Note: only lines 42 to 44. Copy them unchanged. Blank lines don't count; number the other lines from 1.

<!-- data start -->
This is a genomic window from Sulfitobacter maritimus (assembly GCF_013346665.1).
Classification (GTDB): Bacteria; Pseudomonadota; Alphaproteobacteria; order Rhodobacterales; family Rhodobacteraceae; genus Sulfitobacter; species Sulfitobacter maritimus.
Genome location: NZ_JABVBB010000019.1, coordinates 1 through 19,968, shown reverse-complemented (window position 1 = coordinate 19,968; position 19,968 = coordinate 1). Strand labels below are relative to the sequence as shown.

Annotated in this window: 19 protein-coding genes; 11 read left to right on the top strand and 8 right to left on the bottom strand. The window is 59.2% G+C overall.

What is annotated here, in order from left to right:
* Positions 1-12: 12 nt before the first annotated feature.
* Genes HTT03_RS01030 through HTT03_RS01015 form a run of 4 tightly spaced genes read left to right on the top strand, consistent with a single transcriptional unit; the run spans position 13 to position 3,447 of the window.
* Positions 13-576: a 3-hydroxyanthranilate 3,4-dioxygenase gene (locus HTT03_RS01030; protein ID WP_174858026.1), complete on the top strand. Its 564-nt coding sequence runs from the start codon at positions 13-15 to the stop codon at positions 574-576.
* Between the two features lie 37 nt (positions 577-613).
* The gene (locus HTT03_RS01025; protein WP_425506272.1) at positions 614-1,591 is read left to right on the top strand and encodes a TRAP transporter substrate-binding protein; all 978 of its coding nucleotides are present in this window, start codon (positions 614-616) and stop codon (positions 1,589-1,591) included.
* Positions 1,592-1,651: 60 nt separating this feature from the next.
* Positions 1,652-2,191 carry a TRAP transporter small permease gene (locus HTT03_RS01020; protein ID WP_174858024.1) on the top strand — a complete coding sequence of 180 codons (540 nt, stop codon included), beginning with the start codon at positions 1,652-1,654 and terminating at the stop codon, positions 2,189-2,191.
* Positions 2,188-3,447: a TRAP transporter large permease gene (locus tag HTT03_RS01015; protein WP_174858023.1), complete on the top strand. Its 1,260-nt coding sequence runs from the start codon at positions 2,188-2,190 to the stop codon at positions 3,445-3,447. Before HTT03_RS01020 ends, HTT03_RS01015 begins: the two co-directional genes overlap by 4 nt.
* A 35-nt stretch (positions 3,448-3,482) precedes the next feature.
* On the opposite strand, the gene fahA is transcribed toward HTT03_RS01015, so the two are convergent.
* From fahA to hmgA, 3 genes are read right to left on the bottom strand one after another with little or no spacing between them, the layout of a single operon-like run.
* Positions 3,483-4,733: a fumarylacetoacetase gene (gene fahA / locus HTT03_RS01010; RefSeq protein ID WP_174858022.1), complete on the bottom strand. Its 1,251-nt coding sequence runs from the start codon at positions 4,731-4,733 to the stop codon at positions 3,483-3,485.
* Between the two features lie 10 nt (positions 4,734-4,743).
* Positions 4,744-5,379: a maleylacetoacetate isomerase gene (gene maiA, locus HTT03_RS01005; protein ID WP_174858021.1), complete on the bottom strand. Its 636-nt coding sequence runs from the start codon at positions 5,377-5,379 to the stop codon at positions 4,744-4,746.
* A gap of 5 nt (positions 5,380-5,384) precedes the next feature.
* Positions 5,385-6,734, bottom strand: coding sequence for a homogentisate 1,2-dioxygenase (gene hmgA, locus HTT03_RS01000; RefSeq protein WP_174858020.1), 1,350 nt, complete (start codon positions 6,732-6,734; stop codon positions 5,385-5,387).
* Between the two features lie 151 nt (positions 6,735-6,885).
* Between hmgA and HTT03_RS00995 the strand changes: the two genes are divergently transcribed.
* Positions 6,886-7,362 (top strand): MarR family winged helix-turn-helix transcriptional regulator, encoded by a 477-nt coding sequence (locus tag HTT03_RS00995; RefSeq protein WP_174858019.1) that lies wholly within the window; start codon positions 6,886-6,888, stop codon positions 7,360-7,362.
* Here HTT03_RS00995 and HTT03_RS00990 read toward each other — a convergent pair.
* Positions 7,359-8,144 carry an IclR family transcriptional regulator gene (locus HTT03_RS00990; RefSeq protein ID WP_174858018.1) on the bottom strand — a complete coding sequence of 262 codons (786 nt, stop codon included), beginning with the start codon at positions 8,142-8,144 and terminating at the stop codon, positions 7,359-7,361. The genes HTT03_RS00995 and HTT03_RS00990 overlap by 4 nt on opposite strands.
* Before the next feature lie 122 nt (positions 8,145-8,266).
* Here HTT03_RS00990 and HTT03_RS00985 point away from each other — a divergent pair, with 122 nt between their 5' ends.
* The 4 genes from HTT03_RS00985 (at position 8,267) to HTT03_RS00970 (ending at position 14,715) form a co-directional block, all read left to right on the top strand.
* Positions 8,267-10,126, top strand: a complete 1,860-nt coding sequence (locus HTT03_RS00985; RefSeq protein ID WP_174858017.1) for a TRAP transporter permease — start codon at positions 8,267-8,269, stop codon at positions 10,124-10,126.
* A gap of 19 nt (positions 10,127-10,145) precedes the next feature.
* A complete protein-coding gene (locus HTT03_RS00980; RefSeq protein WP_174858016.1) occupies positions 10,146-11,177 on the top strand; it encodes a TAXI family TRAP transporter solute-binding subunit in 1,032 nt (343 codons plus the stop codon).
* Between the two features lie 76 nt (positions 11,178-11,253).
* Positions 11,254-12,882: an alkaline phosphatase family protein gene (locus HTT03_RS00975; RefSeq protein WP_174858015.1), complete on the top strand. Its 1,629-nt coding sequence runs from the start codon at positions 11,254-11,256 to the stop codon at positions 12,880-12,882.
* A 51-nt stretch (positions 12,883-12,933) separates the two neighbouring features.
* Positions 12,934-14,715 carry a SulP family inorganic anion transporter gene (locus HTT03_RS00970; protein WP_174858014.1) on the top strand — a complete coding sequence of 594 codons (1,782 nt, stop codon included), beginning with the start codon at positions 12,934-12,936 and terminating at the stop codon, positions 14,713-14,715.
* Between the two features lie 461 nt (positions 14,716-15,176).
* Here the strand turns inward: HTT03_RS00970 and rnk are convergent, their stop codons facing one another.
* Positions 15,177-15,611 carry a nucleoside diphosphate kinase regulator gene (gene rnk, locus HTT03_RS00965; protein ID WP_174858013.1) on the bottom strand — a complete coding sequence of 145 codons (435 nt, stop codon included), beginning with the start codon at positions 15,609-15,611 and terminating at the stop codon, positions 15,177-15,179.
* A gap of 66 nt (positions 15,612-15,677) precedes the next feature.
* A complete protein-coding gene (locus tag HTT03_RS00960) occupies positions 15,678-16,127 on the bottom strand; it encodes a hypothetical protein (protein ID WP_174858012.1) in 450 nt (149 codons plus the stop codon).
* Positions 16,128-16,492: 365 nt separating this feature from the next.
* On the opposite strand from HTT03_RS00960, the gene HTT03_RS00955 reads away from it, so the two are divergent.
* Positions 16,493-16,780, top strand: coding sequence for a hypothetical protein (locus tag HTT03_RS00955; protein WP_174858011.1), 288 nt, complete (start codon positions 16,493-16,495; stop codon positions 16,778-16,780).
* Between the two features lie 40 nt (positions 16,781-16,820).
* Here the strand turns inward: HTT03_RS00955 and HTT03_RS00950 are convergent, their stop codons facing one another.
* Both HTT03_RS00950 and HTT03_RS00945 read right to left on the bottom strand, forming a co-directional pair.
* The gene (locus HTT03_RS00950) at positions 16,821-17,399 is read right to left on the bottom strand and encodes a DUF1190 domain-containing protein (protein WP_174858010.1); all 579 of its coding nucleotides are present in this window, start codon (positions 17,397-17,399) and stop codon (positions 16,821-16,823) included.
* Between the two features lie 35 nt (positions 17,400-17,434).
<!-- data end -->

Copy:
* Positions 16,128-16,492: 365 nt separating this feature from the next.
* On the opposite strand from HTT03_RS00960, the gene HTT03_RS00955 reads away from it, so the two are divergent.
* Positions 16,493-16,780, top strand: coding sequence for a hypothetical protein (locus tag HTT03_RS00955; protein WP_174858011.1), 288 nt, complete (start codon positions 16,493-16,495; stop codon positions 16,778-16,780).